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On the Probability of Terror

By | Thursday, 7th November, 2013

The recent Al-Shabab attack on Westgate shopping mall, Nairobi, brought the world of terrorism once again into sharp relief. Watching the rolling news, it seemed almost inevitable that a friend or colleague would somehow be involved, such was the unnerving familiarity of the images beamed a halfway across the world: I know that mall, I know that car park, the roads; I have shopped there.

And so it was. As first-hand accounts of the three day attack began to make the news, I discovered that the partner of a safari operator we regularly use was shot while protecting a boy beneath a car. Fortunately, the injuries sustained weren’t life threatening and he is, I understand, making a speedy recovery. The boy was physically unharmed.

Given this, I confess to feeling surprised not to know anyone else either killed or injured at Westgate. And in confessing this, I feel a little ashamed. Ashamed because while the Kenyan safari community is indeed relatively small, and largely based in Nairobi, and qualifies as being part and parcel of the strata of Kenyan society targeted by the terrorists, there is, statistically speaking, no logical reason why I, my family or anyone I personally know, should be caught up in a terrorist attack. Contrary to everything I believe, I allowed the irrational – as perpetrated by the distorting lens of television – to get to me.

I say contrary to everything, because statistical comparisons tell a very different story to the impression given by the media, as conveyed by television or the internet: I am much more likely to die on a skiing holiday than I am in a terrorist attack. Last year more Americans were killed by gun toting toddlers than by terrorists. Choose any life threatening illness, and I am almost certain to be at greater risk from dying of that than I am terrorism. Rated statistically, the dangers posed by terrorism pale into insignificance when compared to those predicated by cancer, heart disease, prescription drugs or medical error. The car, falling over, storms, policemen, dogs, even lightning – all are more likely killers than terrorism.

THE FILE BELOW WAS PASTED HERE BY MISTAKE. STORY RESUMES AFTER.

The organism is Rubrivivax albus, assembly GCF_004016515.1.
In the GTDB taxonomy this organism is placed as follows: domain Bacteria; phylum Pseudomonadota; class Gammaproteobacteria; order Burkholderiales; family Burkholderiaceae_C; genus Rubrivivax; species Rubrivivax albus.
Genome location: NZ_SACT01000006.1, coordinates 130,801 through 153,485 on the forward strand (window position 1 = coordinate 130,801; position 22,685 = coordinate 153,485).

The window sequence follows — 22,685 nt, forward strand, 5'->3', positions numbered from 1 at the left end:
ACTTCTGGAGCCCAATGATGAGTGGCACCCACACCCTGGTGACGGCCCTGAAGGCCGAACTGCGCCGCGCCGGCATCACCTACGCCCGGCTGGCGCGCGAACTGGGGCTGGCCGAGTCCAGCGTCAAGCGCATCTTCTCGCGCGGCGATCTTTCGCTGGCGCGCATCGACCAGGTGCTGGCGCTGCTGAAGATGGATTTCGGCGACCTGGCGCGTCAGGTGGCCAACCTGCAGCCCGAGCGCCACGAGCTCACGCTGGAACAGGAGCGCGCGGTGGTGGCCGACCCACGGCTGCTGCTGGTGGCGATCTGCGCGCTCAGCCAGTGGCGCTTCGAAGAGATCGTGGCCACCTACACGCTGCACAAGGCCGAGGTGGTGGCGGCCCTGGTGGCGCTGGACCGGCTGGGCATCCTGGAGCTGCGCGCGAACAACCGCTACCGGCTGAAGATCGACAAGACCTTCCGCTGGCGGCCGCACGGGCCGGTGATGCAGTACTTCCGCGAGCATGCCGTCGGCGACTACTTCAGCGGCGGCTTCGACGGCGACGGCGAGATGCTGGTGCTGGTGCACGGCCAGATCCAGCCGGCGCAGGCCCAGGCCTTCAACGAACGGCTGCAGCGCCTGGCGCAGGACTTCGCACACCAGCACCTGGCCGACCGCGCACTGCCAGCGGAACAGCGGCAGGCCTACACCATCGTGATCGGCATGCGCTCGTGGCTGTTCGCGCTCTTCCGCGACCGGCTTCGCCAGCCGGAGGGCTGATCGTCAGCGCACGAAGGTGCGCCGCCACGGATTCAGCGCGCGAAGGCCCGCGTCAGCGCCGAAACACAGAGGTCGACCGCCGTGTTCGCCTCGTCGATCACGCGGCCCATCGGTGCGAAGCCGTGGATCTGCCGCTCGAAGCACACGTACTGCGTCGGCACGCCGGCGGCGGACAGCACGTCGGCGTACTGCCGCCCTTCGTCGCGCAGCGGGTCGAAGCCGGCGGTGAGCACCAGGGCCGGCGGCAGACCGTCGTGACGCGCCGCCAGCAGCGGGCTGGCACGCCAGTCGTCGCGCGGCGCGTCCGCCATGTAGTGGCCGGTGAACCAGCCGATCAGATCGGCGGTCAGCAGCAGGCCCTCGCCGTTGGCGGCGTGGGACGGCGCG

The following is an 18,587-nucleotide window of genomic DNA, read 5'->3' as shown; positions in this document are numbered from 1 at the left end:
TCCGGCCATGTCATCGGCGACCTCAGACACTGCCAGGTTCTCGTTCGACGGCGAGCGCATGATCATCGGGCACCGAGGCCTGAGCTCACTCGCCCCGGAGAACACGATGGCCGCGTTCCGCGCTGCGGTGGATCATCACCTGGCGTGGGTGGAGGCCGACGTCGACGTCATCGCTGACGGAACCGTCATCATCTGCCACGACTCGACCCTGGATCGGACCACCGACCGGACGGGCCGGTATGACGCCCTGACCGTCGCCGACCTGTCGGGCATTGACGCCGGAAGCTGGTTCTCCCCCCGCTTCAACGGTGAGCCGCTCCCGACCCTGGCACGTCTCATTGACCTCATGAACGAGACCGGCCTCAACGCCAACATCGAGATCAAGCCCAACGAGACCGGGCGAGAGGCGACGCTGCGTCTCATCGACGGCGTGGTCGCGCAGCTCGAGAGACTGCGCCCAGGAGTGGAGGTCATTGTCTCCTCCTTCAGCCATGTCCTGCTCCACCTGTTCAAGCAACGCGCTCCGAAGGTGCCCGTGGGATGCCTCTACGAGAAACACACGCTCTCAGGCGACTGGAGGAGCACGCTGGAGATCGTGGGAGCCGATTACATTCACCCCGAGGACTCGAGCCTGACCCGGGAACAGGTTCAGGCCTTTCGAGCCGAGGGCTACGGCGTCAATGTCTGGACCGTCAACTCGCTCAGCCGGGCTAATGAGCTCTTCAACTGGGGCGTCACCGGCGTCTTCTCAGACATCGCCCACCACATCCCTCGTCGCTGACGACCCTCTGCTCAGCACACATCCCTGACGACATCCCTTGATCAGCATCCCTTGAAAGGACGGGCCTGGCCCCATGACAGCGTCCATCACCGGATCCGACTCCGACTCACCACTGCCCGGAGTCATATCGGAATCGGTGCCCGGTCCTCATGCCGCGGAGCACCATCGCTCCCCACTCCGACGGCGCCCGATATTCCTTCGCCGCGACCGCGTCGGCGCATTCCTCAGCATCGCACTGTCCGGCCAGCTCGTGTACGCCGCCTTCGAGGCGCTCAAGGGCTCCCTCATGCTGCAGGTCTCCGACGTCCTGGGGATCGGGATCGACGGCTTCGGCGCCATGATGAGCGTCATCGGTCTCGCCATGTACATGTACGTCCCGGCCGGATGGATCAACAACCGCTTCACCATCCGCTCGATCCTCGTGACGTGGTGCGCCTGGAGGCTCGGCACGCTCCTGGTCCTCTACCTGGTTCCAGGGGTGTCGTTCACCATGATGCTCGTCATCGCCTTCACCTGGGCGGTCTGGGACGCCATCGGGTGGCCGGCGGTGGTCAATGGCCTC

Seen in this light it feels extraordinary that I should have begun to experience Westgate so personally. And not just me , us, individuals: While on this occasion the Foreign Office and the US State Department wisely held off issuing all-but-essential travel warnings, their advice has, in the past, resulted in insurance companies withdrawing cover for specific destinations. The knock on effect is immediate. Only those happy to waive insurance will travel to these areas. Countries for whom tourism constitutes a significant percentage of the economy suffer – local communities especially. We are being held ransom to media generated phantoms, to grains of truth.

All of which is why, when faced with something as horrific as Westgate, I constantly remind myself of the facts. I did happen to know someone affected by the attack, but in the grand and rational scheme of things, terrorism as threat punches way, way above its weight.  I am as likely to be crushed to death by my television as I am killed by the terrorists it is so endlessly concerned with. In short, it could happen, but it absolutely most likely won’t.